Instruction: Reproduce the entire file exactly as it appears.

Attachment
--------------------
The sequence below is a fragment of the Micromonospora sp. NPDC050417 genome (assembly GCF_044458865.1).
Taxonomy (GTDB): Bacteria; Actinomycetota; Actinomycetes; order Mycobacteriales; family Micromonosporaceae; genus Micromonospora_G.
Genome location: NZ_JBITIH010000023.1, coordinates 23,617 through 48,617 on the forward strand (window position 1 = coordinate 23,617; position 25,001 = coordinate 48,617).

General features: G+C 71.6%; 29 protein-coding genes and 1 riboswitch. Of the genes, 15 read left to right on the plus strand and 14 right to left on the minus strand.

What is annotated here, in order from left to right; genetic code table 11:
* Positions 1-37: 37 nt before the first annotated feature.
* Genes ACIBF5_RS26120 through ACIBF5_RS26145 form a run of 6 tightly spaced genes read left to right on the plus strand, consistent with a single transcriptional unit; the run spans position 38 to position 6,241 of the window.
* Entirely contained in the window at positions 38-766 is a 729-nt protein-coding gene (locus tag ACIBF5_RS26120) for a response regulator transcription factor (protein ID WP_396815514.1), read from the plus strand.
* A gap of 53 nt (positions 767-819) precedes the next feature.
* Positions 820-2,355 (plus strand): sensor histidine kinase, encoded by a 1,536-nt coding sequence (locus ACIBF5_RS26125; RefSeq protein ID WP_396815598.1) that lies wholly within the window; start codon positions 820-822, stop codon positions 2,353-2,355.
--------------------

The sequence below is a fragment of the Micromonospora sp. NPDC050417 genome (assembly GCF_044458865.1).
Taxonomy (GTDB): Bacteria; Actinomycetota; Actinomycetes; order Mycobacteriales; family Micromonosporaceae; genus Micromonospora_G.
Genome location: NZ_JBITIH010000023.1, coordinates 23,617 through 48,617 on the forward strand (window position 1 = coordinate 23,617; position 25,001 = coordinate 48,617).

General features: G+C 71.6%; 29 protein-coding genes and 1 riboswitch. Of the genes, 15 read left to right on the plus strand and 14 right to left on the minus strand.

What is annotated here, in order from left to right; genetic code table 11:
* Positions 1-37: 37 nt before the first annotated feature.
* Genes ACIBF5_RS26120 through ACIBF5_RS26145 form a run of 6 tightly spaced genes read left to right on the plus strand, consistent with a single transcriptional unit; the run spans position 38 to position 6,241 of the window.
* Entirely contained in the window at positions 38-766 is a 729-nt protein-coding gene (locus tag ACIBF5_RS26120) for a response regulator transcription factor (protein ID WP_396815514.1), read from the plus strand.
* A gap of 53 nt (positions 767-819) precedes the next feature.
* Positions 820-2,355 (plus strand): sensor histidine kinase, encoded by a 1,536-nt coding sequence (locus ACIBF5_RS26125; RefSeq protein ID WP_396815598.1) that lies wholly within the window; start codon positions 820-822, stop codon positions 2,353-2,355.